"Our culture is not a composite bundle of different ways nor a regimented unity. It is a synthesis reaching new levels of equilibrium under the unifying influence of certain fundamental values. The ways of life which India is thus synthesizing, have not been splinters, but whole cultures-each with a rich personality of its own.
The synthesis is growing from age to age, first, by proceeding from one unified area to another; secondly by maintaining a common bond of values between all such areas; and, thirdly by using such unifying areas as radiating centres of cultural homogeneity. Such unifying areas have all been characterised by intense activity of the mind and the spirit; in a loose sense, they have been "university centres."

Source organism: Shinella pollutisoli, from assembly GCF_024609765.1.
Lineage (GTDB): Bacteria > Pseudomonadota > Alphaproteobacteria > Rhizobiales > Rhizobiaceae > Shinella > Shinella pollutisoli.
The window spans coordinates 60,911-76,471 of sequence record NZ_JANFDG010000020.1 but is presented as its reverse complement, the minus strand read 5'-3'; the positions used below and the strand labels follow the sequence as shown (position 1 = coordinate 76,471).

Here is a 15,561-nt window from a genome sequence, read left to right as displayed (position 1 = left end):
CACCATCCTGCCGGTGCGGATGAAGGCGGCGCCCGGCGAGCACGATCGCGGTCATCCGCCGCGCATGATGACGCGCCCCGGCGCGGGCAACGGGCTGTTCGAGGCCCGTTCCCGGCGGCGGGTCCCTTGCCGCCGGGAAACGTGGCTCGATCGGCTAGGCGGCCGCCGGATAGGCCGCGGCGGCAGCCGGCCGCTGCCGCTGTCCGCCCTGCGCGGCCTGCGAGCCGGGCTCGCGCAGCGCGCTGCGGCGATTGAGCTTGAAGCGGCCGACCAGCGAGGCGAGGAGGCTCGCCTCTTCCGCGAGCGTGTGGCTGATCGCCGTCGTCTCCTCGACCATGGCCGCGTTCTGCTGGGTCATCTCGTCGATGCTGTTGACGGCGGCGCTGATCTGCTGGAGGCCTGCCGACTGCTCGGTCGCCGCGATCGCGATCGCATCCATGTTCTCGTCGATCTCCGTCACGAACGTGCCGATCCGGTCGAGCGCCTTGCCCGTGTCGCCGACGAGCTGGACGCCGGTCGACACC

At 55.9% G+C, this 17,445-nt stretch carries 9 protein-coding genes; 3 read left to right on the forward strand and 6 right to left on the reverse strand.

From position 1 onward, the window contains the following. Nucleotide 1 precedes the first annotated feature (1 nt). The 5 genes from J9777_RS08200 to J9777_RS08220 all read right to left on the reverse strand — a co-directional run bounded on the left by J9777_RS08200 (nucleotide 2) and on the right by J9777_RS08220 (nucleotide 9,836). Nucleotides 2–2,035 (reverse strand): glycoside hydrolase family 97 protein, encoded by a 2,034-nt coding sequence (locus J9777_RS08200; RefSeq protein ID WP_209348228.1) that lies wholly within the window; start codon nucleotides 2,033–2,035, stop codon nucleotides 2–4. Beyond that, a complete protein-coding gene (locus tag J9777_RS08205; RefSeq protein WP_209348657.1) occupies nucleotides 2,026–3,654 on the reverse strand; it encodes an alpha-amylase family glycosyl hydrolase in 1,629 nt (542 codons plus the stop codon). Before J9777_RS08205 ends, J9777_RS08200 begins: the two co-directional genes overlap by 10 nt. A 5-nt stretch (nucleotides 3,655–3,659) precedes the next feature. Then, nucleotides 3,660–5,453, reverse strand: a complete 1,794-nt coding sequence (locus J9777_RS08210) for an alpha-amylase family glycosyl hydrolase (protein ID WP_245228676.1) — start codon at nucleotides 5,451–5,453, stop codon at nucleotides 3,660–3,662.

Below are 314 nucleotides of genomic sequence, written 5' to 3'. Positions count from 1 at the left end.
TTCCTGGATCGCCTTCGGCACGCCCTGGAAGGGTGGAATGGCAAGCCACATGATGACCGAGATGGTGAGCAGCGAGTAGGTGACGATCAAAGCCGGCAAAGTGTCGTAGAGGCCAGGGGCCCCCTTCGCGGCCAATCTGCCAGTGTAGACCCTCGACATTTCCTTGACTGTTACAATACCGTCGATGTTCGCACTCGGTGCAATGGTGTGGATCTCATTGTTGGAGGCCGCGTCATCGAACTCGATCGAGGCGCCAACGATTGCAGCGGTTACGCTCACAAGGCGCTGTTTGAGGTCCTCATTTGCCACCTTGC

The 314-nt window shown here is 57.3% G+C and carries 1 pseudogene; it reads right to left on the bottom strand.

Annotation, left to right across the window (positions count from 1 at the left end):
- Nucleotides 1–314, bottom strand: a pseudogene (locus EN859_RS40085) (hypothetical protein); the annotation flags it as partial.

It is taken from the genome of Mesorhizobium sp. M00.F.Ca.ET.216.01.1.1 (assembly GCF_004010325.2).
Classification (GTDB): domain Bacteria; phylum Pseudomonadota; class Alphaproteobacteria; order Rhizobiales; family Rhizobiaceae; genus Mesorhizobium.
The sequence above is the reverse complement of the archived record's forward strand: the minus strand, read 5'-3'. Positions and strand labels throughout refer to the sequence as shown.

In these unifying areas, men devoted to learning and ideals have got together from different parts of the country. Rising above regional loyalties, they have evolved an All-India consciousness and shaped our common heritage of life. From these areas, men inspired by common ideals have spread the culture for which India stands.
Due to such areas, it prevailed in all parts of the country; but, as I said before, never by force. It brought no armies with it. It made terms with the local ways of life; first, in the realm of the mind and the spirit; next, in the way of life and behaviour. Sanskrit was its symbol and medium; while it harmonised, uplifted and inspired, it also stimulated and enriched the regional languages to minister to the needs of the common people."